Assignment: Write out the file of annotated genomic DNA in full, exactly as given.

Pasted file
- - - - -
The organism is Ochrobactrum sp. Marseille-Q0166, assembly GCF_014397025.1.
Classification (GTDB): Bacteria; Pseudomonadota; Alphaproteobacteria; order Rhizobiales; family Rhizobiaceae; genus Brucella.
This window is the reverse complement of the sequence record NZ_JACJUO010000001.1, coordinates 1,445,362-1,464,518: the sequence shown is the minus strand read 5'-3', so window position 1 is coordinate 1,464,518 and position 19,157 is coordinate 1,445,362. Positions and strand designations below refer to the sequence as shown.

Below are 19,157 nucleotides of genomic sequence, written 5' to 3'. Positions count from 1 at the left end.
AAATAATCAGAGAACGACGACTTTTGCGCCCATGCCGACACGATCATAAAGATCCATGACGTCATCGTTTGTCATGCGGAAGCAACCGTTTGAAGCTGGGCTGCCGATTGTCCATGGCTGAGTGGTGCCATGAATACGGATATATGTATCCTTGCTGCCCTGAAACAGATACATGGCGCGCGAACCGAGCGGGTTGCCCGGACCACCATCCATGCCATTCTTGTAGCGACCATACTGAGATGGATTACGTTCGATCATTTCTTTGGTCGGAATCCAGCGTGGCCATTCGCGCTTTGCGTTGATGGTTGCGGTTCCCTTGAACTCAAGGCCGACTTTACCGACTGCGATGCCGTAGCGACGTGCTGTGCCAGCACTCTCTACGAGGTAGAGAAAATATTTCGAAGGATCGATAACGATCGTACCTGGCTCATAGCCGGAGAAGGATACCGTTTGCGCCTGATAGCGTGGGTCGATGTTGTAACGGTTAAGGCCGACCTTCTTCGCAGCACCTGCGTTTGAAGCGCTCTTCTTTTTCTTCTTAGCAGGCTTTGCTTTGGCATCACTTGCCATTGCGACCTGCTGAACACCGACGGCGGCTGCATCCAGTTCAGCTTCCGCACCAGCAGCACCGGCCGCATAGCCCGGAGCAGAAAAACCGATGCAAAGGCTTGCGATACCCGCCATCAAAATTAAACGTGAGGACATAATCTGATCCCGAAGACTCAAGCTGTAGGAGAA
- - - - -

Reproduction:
The organism is Ochrobactrum sp. Marseille-Q0166, assembly GCF_014397025.1.
Classification (GTDB): Bacteria; Pseudomonadota; Alphaproteobacteria; order Rhizobiales; family Rhizobiaceae; genus Brucella.
This window is the reverse complement of the sequence record NZ_JACJUO010000001.1, coordinates 1,445,362-1,464,518: the sequence shown is the minus strand read 5'-3', so window position 1 is coordinate 1,464,518 and position 19,157 is coordinate 1,445,362. Positions and strand designations below refer to the sequence as shown.

Below are 19,157 nucleotides of genomic sequence, written 5' to 3'. Positions count from 1 at the left end.
AAATAATCAGAGAACGACGACTTTTGCGCCCATGCCGACACGATCATAAAGATCCATGACGTCATCGTTTGTCATGCGGAAGCAACCGTTTGAAGCTGGGCTGCCGATTGTCCATGGCTGAGTGGTGCCATGAATACGGATATATGTATCCTTGCTGCCCTGAAACAGATACATGGCGCGCGAACCGAGCGGGTTGCCCGGACCACCATCCATGCCATTCTTGTAGCGACCATACTGAGATGGATTACGTTCGATCATTTCTTTGGTCGGAATCCAGCGTGGCCATTCGCGCTTTGCGTTGATGGTTGCGGTTCCCTTGAACTCAAGGCCGACTTTACCGACTGCGATGCCGTAGCGACGTGCTGTGCCAGCACTCTCTACGAGGTAGAGAAAATATTTCGAAGGATCGATAACGATCGTACCTGGCTCATAGCCGGAGAAGGATACCGTTTGCGCCTGATAGCGTGGGTCGATGTTGTAACGGTTAAGGCCGACCTTCTTCGCAGCACCTGCGTTTGAAGCGCTCTTCTTTTTCTTCTTAGCAGGCTTTGCTTTGGCATCACTTGCCATTGCGACCTGCTGAACACCGACGGCGGCTGCATCCAGTTCAGCTTCCGCACCAGCAGCACCGGCCGCATAGCCCGGAGCAGAAAAACCGATGCAAAGGCTTGCGATACCCGCCATCAAAATTAAACGTGAGGACATAATCTGATCCCGAAGACTCAAGCTGTAGGAGAA